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Where am I?? Clean Language and Hypnosis

By on October 6, 2014
Picture courtesy of franky242 and freedigitalimages.net

Neuroscientists have known for some time that animals have an inner GPS that literally draws a map of their environment. Individual neurons, called ‘place cells’ are associated with specific locations within this map, and fire off when the animal reaches that specific location. Grid cells join these place cells up into an inner map that allows the animal to mentally navigate between place cells.

It is these inner maps that allow animals to navigate their world. Reserchers including John O’Keefe, and husband and wife Edvard and May-Britt Moser have just been awarded the nobel prize for this important research. We are no different to the rats that O’Keefe experimented on. We have our own inner GPS mapping our physical environment.

Application to Hypnosis: Clean Space, Clean Language and Hypnosis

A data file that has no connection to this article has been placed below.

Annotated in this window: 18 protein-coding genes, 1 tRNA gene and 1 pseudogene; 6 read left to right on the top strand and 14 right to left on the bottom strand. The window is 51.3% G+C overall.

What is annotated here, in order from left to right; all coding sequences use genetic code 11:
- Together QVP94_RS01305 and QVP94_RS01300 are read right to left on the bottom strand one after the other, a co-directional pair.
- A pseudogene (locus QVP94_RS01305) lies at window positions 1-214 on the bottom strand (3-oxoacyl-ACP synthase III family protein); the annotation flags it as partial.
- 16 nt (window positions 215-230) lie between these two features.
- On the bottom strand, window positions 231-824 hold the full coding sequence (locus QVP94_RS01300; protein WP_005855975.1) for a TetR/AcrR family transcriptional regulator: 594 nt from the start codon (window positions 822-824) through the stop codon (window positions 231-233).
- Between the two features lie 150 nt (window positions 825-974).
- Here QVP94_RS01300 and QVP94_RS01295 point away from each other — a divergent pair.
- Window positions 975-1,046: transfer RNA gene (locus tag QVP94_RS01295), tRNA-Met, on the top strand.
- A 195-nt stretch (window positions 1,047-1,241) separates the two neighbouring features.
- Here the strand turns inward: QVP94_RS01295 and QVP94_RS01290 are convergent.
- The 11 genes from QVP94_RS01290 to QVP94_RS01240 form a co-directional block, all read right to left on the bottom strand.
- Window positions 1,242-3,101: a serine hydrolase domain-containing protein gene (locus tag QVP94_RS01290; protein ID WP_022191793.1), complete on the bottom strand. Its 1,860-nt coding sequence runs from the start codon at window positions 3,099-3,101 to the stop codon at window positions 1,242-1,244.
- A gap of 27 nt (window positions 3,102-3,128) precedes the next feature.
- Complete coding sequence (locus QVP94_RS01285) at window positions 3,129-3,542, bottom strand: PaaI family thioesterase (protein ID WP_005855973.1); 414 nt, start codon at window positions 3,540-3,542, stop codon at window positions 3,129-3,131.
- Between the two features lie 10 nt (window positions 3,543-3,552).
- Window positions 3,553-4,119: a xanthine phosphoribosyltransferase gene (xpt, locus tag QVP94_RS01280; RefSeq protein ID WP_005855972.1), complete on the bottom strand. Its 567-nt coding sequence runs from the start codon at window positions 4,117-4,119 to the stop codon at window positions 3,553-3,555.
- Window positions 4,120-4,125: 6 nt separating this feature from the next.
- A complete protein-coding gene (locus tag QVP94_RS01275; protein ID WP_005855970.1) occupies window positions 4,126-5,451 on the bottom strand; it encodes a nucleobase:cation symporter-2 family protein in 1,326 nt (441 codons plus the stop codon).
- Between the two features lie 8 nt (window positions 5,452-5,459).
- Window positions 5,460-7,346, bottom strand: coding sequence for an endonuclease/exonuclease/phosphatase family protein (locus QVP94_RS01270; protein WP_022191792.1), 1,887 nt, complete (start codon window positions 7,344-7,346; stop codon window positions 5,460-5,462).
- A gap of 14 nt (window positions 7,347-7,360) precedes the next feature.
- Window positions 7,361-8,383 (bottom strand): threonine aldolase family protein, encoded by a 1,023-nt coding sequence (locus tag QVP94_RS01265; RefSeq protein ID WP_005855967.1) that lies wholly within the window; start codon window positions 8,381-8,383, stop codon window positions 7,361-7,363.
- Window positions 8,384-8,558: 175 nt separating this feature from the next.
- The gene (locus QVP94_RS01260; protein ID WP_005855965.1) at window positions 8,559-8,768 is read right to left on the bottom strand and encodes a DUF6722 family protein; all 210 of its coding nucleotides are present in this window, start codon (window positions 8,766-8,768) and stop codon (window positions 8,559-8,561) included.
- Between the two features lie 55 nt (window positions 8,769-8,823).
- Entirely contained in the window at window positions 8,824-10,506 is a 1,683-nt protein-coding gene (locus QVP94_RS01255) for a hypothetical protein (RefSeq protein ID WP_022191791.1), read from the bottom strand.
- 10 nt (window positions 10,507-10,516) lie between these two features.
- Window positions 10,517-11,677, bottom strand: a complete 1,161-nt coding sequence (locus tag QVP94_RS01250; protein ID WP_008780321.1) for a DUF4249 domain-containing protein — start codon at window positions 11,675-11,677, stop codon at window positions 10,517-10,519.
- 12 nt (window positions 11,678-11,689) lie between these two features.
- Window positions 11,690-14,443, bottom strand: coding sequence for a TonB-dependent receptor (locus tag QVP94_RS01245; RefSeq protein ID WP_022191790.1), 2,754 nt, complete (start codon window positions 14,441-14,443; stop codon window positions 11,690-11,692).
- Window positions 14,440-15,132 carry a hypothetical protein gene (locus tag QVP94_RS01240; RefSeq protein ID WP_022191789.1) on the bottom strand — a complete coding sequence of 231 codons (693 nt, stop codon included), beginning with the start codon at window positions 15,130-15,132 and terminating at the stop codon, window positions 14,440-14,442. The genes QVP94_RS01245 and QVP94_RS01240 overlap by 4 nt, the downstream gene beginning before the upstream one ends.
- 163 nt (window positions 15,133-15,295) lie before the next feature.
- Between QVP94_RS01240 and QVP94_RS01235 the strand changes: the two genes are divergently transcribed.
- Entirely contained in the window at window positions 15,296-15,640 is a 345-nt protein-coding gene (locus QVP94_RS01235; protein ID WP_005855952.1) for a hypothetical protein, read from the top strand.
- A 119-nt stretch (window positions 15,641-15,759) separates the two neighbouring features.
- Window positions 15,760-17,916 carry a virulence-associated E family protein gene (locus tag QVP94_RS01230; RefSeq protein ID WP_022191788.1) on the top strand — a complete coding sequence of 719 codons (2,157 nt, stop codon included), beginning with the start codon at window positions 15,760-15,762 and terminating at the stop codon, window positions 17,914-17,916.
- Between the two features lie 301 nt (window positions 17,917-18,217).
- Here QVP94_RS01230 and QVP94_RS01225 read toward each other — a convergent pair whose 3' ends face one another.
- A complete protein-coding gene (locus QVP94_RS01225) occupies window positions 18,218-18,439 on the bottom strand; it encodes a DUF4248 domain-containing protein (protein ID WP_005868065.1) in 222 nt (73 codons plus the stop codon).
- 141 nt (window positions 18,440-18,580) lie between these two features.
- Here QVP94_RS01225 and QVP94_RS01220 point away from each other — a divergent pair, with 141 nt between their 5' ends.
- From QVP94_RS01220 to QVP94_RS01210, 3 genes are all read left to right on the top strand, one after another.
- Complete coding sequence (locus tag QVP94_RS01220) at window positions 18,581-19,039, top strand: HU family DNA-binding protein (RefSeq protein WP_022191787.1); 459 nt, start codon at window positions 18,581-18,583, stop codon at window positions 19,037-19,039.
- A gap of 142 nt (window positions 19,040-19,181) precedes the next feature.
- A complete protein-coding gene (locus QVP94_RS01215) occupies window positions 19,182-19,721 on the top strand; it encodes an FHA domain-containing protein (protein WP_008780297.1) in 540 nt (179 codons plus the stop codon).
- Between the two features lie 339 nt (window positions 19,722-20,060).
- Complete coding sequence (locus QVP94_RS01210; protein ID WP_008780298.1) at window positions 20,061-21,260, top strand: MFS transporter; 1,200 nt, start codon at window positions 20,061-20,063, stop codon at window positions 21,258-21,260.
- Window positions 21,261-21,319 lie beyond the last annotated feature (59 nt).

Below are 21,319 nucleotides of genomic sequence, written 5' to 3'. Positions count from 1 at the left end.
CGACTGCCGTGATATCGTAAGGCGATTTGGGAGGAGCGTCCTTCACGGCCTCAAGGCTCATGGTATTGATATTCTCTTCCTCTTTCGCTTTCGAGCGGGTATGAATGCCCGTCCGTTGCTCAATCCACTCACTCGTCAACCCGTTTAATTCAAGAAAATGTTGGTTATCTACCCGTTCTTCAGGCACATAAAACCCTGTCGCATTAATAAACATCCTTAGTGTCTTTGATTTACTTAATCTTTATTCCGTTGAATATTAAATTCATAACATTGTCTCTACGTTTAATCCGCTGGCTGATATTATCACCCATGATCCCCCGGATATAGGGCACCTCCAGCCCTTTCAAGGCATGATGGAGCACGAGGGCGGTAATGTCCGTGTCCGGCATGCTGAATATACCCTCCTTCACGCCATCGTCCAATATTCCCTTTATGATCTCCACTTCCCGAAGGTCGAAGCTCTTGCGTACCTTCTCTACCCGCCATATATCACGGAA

Clean Language is a coaching modality created by James Lawley and Penny Tomkins based upon an NLP modeling project of the therapist David Grove. It uses a symbolic space around the client to build a metaphoric landscape of the client’s problem, and then to use that landscape to resolve the problem.

It is more than reasonable to presume that building this inner landscape taps into the mental map creation discovered by O’Keefe and the Mosers. This allows the elements of the problem and solution to be organized using the internal map of space, and once organized the desired outcome is mapped onto the same space, allowing the solution to become the physical pathway between the current problem and the desired outcome (metaphorically speaking).

I am always fascinated when the neural mechanism for a particular modality is revealed (or at least hinted at). here is the announcement of the nobel prize as it appears in the UK’s Guardian newspaper:

Their work, which collectively spans four decades, revealed the existence of nerve cells that build up a map of the space around us and then track our progress as we move around. The groundbreaking research transformed neuroscientists understanding of the brains ability to navigate and answered a question that had stumped scientists and philosophers for hundreds of years: how do we know our place in the world? Via theguardian.com

Picture courtesy of franky242 and freedigitalimages.net

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